ALEX BELL: As one of the SNP’s three Ss, John Swinney has become untouchable despite education failures

© PAAlex Bell says three Ss – Salmond, Sturgeon and Swinney – have led the SNP for nearly 30 years and are out of ideas.
Alex Bell says three Ss – Salmond, Sturgeon and Swinney – have led the SNP for nearly 30 years and are out of ideas.

John Swinney cannot be sacked, no matter how bad our schools become. That is the message from the Scottish Government’s abject failure on education.

The day Mr Swinney announced there will be no reform was also the day the cabinet was shuffled; bad news buried by political theatre. Yet he is retained as education minister.

He is one of the three Ss – Salmond, Sturgeon and Swinney – who have led the party for nearly 30 years. As the education bill fiasco shows, they are out of ideas.

Educational standards in Scotland are falling by international comparison. The degree to which this matters is debatable – how much are other nations just getting better? Do we want to copy the intensive school systems of Asia? The Scottish Government thought it mattered a lot.

It also publicly worried about the attainment gap – pupils from less well-off homes not doing as well as richer kids. This isn’t debatable – it is repeatedly shown by the data and is a clear injustice, indicative of a social handicap inflicted on poorer households that is also found in health figures and employment opportunity data.

Mr Swinney had spent seven years as finance minister declaring targets by which the Scottish economy would improve, but achieved nothing. The Fraser of Allander economic think tank reports none of the targets have been met or even approached.

When moved to education by incoming First Minister Nicola Sturgeon, it was presented as a ‘can-do’ minister being given a new challenge. The truth was Ms Sturgeon had grown tired of Mr Swinney’s management of the spreadsheets and wanted him replaced, while she disliked the incumbent education minister, Michael Russell, and sacked him.

Now Mr Swinney had a portfolio where the truth couldn’t be disguised by blaming Westminster – education is entirely in Holyrood’s gift and is keenly followed by parents and trade unions. At first he was distracted by robustly defending the named-person scheme – until that was shelved. His bad start was to get worse. Having no preconceived notions of what to do, he alighted on Michael Gove’s education reforms in England.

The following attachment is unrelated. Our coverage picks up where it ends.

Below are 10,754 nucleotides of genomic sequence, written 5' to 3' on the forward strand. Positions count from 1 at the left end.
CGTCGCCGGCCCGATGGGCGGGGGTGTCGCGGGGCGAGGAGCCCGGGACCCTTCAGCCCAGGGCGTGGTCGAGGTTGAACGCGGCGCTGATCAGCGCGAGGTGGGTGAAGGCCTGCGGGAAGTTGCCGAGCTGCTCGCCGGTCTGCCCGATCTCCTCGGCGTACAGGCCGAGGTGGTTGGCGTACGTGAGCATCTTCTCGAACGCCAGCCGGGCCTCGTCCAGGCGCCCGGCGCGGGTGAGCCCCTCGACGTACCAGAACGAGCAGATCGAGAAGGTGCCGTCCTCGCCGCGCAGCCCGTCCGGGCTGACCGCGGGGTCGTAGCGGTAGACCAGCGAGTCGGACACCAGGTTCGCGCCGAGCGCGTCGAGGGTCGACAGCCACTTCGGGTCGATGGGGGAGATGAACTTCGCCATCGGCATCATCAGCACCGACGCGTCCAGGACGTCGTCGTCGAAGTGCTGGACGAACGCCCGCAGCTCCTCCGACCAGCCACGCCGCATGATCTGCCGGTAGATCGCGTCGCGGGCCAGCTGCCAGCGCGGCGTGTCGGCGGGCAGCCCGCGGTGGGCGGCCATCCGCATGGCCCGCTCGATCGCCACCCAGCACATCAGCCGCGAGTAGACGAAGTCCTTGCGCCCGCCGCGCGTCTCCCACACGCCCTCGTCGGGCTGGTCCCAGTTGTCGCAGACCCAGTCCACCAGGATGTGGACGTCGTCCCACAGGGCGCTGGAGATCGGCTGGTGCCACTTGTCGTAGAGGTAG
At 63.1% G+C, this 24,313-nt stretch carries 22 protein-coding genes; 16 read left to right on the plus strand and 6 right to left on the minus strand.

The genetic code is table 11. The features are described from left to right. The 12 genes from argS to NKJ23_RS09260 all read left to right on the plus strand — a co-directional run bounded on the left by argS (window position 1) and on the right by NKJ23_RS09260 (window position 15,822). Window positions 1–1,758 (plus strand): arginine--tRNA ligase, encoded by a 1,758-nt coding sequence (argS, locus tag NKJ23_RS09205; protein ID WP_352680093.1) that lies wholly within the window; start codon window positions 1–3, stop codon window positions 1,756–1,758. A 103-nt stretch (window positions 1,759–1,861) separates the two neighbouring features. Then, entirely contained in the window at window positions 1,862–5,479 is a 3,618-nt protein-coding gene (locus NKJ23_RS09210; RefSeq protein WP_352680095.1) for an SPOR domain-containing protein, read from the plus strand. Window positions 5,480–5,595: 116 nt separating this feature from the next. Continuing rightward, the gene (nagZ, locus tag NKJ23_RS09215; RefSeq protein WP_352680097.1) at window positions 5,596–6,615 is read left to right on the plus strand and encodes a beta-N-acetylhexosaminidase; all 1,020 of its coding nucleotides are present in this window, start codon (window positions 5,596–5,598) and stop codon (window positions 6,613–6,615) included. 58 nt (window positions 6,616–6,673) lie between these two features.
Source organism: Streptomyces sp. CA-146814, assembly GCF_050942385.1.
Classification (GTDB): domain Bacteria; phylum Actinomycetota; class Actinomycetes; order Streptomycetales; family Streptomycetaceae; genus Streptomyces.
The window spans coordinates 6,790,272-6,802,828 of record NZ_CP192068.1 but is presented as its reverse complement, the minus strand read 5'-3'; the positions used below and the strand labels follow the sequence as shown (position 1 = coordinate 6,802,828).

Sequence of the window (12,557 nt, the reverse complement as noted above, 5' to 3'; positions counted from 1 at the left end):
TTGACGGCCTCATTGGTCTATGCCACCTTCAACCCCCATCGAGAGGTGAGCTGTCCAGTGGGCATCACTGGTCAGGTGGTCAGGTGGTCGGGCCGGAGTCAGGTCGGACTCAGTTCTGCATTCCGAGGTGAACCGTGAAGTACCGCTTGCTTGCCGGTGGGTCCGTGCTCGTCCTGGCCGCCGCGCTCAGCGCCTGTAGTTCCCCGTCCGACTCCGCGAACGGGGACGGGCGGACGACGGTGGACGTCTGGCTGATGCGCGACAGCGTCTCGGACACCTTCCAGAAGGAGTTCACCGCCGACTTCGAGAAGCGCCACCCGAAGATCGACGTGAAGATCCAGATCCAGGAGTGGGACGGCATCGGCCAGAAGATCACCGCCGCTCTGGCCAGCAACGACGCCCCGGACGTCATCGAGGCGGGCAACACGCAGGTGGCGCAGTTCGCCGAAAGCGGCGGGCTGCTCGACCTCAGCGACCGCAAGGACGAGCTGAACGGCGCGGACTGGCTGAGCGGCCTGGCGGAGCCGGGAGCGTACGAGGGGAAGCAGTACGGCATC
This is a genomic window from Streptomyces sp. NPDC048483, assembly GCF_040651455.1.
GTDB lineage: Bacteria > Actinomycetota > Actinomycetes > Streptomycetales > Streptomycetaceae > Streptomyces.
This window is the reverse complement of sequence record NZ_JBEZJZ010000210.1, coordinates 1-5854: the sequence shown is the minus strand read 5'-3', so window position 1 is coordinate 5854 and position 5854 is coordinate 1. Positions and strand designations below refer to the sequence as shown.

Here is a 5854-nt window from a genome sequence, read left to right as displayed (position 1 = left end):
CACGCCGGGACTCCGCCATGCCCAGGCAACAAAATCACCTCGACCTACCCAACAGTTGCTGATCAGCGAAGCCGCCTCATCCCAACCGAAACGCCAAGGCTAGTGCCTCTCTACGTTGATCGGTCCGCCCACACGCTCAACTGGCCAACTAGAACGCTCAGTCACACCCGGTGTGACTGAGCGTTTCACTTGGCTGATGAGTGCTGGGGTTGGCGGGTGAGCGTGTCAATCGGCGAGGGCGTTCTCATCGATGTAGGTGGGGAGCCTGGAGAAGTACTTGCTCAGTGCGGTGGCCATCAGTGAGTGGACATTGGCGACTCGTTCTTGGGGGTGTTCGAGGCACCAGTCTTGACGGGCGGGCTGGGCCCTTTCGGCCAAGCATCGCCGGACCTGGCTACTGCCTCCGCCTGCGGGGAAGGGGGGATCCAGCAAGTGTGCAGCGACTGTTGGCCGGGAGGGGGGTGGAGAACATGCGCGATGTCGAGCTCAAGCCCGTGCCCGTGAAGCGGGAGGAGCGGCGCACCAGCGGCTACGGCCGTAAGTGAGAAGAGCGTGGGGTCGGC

Despite the SNP slating Mr Gove’s reforms as the kind of un-Scottish, Tory evil that should be rejected, Mr Swinney championed the idea of giving schools greater autonomy. He did this because he had no alternative ideas and because, at heart, he is a Tory who favours independence as a means to make us all a bit more self-reliant.

His problem was that the solution – school autonomy – didn’t seem to meet the problem – an attainment gap – and he couldn’t sell the plan with necessary conviction. Opposition parties and trade unions smelled a rat. Unsurprisingly, the Tory Party liked it, but that was deemed a problem, not a help.

His reform appeared more like a Bill of Convenience, a legislative device to meet a political promise, not a genuine bid at change – the kind of cynical, no-care politics Mr Swinney is keen to present himself as the antidote to. His excuse for dropping the Education Bill this week, the measures didn’t need legislation, is outrageous – what, then, was he doing tabling it in the first place?

His other problem is the evidence that Scottish primary and secondary education operates a kind of apartheid – it discriminates against the poor. The attainment gap is real, as think tanks like the Sutton Trust have reported, and as official figures show.

Apart from being grossly unfair and inhumane, Mr Swinney knows Scotland’s socially excluded are a drain on public resources and a drag on economic growth. By neglecting our children, we neglect our future. Education is a key part in making Scotland better.

Which takes us back to the central failing of the three Ss. Astonishing politicians, the architects of the modern SNP and begetters of the referendum in 2014, but persistently weak on what, exactly, Scotland needs to improve beyond the catch-all possibilities of independence.

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